"A love letter to a family defined by a desire to make beauty and a gift for telling stories. The Wolf Pit has more quietly desperate heroism than any book I've ever read." (Brian Morton Sunday Herald)

"Persuasive, atmospheric writing. A love letter to a past world" (Sunday Times)

"Bittersweet" (The Times)

"The book takes on an existential desire to understand who we really are" (Spectator)

Book Description

A brilliantly written, atmospheric memoir of landscape and family, set in the Yorkshire moors and the Australian outback, by an acclaimed nature writer.

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Customer Reviews

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Most Helpful Customer Reviews
2 of 2 people found the following review helpful
5.0 out of 5 stars a beautiful book 11 Jun 2012
This is a beautifully written, profoundly affecting book about the author's family and his struggles to come to terms with love and loss. It is also a study of the ties that alternately hamper and free us and of the impact that place can have on our lives. Will Cohu has a lightness of touch that makes the material sing.
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2 of 2 people found the following review helpful
5.0 out of 5 stars The Wolf Pit - by Will Cohu 20 Jun 2012
By ChrisM
A beautifully written and very moving 'family history', with a sub-text of a love affair with the North Yorkshire dales countryside. As a southerner who is also in love with the same part of this country, and an admirer of good writing, I can only urge you to read this book.
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1 of 1 people found the following review helpful
4.0 out of 5 stars A Bittersweet and Painfully Honest Memoir 28 Aug 2013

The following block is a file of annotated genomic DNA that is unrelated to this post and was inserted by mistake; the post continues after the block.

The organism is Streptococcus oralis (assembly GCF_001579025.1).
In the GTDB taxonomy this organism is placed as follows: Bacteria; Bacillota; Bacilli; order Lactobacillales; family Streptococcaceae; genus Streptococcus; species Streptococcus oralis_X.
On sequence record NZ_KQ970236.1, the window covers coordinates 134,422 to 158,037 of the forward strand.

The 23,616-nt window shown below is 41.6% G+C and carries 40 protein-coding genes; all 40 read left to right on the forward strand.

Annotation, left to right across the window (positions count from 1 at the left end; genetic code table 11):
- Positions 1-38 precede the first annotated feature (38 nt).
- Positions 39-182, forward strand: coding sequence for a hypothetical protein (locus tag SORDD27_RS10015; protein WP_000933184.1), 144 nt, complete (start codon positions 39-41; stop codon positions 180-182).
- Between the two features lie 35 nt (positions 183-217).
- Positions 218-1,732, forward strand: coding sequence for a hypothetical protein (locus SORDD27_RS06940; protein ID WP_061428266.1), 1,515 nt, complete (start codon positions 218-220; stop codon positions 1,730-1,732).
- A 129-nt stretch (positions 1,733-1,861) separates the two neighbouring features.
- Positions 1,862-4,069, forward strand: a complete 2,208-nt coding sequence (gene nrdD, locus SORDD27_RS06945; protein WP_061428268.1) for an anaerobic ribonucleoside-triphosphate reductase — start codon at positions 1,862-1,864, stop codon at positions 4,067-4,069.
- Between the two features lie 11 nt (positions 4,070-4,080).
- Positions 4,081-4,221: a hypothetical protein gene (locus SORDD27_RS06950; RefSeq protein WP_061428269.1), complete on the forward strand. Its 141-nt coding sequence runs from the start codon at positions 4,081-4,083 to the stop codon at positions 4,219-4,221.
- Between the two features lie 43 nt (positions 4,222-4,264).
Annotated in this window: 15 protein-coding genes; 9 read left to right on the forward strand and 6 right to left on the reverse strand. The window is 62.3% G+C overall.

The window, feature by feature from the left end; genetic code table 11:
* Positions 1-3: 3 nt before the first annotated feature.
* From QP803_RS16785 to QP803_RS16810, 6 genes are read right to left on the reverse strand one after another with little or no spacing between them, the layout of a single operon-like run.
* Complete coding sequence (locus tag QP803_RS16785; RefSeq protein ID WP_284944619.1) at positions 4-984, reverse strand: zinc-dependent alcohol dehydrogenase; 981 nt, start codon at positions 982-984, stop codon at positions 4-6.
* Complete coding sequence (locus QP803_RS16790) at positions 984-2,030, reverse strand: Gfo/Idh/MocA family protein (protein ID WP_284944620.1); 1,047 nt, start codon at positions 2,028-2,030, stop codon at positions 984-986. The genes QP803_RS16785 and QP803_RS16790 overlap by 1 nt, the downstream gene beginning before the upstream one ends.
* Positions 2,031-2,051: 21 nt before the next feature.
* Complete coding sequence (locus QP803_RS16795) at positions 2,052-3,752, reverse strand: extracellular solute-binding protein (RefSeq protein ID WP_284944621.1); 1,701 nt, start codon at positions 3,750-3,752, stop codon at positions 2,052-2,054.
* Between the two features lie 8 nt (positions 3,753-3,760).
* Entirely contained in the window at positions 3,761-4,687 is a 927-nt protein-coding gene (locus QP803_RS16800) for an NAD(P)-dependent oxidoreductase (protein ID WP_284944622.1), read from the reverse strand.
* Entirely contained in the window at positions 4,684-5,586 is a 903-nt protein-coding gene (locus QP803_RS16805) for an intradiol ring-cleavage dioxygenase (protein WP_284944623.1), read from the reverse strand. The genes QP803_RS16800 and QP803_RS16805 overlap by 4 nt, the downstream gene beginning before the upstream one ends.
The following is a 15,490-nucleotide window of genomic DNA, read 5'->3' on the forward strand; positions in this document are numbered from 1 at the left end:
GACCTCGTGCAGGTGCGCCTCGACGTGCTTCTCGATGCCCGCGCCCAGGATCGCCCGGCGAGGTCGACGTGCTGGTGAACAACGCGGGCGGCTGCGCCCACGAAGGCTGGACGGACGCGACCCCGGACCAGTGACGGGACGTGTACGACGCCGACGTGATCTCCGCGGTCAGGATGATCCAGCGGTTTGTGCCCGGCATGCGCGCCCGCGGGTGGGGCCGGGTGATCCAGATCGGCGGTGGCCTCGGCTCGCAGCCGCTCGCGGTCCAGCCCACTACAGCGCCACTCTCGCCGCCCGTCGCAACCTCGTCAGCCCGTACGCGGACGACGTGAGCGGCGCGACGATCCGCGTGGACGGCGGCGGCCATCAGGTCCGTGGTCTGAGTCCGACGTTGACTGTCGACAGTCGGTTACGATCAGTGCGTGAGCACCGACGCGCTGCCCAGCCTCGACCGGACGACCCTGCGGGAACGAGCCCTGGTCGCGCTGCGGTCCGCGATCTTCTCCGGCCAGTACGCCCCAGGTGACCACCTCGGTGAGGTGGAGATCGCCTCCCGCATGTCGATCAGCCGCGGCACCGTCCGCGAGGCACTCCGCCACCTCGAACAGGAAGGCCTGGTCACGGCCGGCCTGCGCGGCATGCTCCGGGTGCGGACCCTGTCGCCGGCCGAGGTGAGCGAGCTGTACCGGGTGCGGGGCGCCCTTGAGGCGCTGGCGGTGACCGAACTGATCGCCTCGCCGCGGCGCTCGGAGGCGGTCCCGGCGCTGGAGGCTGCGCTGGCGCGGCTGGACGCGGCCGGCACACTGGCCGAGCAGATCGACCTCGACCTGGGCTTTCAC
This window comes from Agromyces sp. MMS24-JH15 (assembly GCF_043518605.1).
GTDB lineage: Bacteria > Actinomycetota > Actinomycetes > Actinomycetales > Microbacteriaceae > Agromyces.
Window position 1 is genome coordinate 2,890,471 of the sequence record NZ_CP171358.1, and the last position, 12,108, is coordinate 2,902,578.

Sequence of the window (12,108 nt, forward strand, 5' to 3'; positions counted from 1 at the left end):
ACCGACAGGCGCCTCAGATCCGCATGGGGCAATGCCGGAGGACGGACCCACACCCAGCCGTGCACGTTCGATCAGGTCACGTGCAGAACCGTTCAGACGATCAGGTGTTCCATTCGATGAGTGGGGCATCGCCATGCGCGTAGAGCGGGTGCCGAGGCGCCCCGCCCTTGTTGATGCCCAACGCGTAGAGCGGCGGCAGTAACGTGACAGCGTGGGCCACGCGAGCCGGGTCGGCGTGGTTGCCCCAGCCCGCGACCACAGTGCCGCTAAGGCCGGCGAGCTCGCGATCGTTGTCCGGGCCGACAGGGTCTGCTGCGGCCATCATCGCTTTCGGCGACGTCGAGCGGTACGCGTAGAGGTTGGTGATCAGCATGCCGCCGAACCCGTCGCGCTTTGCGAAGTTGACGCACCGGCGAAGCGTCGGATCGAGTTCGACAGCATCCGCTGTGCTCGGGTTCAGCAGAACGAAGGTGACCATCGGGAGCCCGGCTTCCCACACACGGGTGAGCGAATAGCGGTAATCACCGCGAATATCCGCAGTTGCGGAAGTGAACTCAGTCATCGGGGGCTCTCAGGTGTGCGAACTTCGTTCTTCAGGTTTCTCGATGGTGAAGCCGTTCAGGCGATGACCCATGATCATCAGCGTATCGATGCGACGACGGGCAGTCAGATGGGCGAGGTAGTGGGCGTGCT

Will Cohu's bittersweet memoir begins with an evocative description of the Yorkshire moors in winter, where a blizzard comes howling down Danby Dale, engulfing his grandparents' home, Bramble Carr, and its environs, in drifts of pure white snow; and it is these childhood winters, the author tells us, that were the beginning of his love affair with the North Yorks Moors. Will Cohu then goes on to tell the reader how his grandfather, George, and his grandmother, Dorothy, drawn to the beauty and bleakness of the moors, move to Bramble Carr, a sandstone late-Victorian house, in the mid 1960s. This remote little house becomes Will's second home during school holidays - a home Will longs for whilst he is away and feeling unhappy at boarding school. The author tells us how he remembers George sitting at the kitchen table, smoking his pipe and doing 'The Times' crossword, whilst Dorothy would be baking bread, sponge cakes and Bakewell tarts, or would perhaps be painting moorland scenes in her preferred medium of oil paint: "At times, the kitchen was a little cultural salon, which is - I think - what Dorothy wanted to create, a small piece of Bohemia in a cold part of Yorkshire." However, as cosy as this scene may appear, the reader soon learns that under this seemingly settled surface lies anger, guilt, jealousy and resentment. And, as we read on, we learn that it is not only Will's grandparents who have their problems, for we also discover that Will's parents are not compatible, and they too have difficulties in their marriage which, of course, impacts on Will and his siblings. Read more ›